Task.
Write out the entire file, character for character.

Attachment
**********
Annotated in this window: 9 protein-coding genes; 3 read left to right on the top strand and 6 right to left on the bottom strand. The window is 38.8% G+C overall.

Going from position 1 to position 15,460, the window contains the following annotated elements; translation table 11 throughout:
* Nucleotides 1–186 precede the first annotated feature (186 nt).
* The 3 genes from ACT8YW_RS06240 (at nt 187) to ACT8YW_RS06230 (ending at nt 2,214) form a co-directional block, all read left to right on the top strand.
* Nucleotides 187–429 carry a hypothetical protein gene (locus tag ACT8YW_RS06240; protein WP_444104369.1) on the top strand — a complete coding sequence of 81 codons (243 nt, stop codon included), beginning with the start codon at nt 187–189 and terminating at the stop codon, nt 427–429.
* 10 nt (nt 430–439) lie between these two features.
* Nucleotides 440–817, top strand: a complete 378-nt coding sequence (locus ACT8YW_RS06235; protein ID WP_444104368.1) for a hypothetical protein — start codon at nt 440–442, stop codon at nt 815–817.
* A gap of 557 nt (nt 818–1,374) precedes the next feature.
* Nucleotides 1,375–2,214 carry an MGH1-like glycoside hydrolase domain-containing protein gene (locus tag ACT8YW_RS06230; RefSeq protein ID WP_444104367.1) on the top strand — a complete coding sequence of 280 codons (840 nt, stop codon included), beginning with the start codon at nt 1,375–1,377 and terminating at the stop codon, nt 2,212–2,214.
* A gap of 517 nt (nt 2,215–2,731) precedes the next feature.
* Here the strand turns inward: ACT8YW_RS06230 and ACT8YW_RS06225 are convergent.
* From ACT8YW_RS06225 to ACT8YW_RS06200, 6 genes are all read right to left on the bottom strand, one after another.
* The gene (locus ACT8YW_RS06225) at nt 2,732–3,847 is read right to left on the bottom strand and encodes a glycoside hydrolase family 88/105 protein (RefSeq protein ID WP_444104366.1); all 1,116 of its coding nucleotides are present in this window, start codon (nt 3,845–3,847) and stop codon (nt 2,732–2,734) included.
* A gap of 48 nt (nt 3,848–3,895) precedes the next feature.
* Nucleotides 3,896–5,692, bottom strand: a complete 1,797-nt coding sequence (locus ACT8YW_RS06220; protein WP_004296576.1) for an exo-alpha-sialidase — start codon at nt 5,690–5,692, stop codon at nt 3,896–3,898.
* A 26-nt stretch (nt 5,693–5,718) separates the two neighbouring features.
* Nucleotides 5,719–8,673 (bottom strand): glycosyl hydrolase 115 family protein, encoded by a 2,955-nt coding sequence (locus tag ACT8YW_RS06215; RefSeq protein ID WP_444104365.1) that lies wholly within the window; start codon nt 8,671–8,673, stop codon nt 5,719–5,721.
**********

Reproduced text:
Annotated in this window: 9 protein-coding genes; 3 read left to right on the top strand and 6 right to left on the bottom strand. The window is 38.8% G+C overall.

Going from position 1 to position 15,460, the window contains the following annotated elements; translation table 11 throughout:
* Nucleotides 1–186 precede the first annotated feature (186 nt).
* The 3 genes from ACT8YW_RS06240 (at nt 187) to ACT8YW_RS06230 (ending at nt 2,214) form a co-directional block, all read left to right on the top strand.
* Nucleotides 187–429 carry a hypothetical protein gene (locus tag ACT8YW_RS06240; protein WP_444104369.1) on the top strand — a complete coding sequence of 81 codons (243 nt, stop codon included), beginning with the start codon at nt 187–189 and terminating at the stop codon, nt 427–429.
* 10 nt (nt 430–439) lie between these two features.
* Nucleotides 440–817, top strand: a complete 378-nt coding sequence (locus ACT8YW_RS06235; protein ID WP_444104368.1) for a hypothetical protein — start codon at nt 440–442, stop codon at nt 815–817.
* A gap of 557 nt (nt 818–1,374) precedes the next feature.
* Nucleotides 1,375–2,214 carry an MGH1-like glycoside hydrolase domain-containing protein gene (locus tag ACT8YW_RS06230; RefSeq protein ID WP_444104367.1) on the top strand — a complete coding sequence of 280 codons (840 nt, stop codon included), beginning with the start codon at nt 1,375–1,377 and terminating at the stop codon, nt 2,212–2,214.
* A gap of 517 nt (nt 2,215–2,731) precedes the next feature.
* Here the strand turns inward: ACT8YW_RS06230 and ACT8YW_RS06225 are convergent.
* From ACT8YW_RS06225 to ACT8YW_RS06200, 6 genes are all read right to left on the bottom strand, one after another.
* The gene (locus ACT8YW_RS06225) at nt 2,732–3,847 is read right to left on the bottom strand and encodes a glycoside hydrolase family 88/105 protein (RefSeq protein ID WP_444104366.1); all 1,116 of its coding nucleotides are present in this window, start codon (nt 3,845–3,847) and stop codon (nt 2,732–2,734) included.
* A gap of 48 nt (nt 3,848–3,895) precedes the next feature.
* Nucleotides 3,896–5,692, bottom strand: a complete 1,797-nt coding sequence (locus ACT8YW_RS06220; protein WP_004296576.1) for an exo-alpha-sialidase — start codon at nt 5,690–5,692, stop codon at nt 3,896–3,898.
* A 26-nt stretch (nt 5,693–5,718) separates the two neighbouring features.
* Nucleotides 5,719–8,673 (bottom strand): glycosyl hydrolase 115 family protein, encoded by a 2,955-nt coding sequence (locus tag ACT8YW_RS06215; RefSeq protein ID WP_444104365.1) that lies wholly within the window; start codon nt 8,671–8,673, stop codon nt 5,719–5,721.